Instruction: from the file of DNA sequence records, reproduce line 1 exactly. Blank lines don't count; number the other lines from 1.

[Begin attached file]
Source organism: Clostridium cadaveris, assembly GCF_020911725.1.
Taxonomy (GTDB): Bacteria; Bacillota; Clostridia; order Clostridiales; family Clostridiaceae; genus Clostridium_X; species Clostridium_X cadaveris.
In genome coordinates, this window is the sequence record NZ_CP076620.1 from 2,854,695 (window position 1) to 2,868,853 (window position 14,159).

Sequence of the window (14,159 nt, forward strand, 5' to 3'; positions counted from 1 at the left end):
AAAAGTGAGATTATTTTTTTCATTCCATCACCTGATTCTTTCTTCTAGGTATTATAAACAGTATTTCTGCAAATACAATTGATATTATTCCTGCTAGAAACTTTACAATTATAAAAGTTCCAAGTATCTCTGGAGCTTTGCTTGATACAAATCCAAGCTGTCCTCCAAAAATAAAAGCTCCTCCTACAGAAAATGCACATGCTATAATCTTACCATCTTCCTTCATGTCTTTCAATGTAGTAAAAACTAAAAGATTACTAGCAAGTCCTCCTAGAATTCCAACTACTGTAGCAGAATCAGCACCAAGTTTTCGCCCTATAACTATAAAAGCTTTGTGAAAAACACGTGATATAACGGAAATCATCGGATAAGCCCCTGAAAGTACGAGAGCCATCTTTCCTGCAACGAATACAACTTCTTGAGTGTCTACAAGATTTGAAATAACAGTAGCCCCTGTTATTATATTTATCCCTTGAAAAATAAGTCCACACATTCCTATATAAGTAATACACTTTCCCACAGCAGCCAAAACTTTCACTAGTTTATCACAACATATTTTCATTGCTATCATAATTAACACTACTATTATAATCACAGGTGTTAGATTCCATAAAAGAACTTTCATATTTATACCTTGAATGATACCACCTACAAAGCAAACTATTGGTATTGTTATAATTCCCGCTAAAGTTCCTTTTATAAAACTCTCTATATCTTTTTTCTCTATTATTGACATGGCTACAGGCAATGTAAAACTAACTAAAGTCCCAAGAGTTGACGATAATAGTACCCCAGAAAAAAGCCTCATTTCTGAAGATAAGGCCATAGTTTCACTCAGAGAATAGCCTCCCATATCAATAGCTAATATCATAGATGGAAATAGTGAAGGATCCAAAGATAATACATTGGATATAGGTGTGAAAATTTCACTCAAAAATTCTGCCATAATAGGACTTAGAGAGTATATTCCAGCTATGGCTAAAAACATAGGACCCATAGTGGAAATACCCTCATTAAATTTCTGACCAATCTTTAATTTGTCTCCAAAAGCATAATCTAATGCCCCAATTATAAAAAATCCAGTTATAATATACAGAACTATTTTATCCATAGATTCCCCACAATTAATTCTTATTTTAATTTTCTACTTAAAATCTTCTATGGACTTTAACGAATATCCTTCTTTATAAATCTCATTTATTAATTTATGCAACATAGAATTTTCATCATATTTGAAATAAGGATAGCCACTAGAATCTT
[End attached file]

Source organism: Clostridium cadaveris, assembly GCF_020911725.1.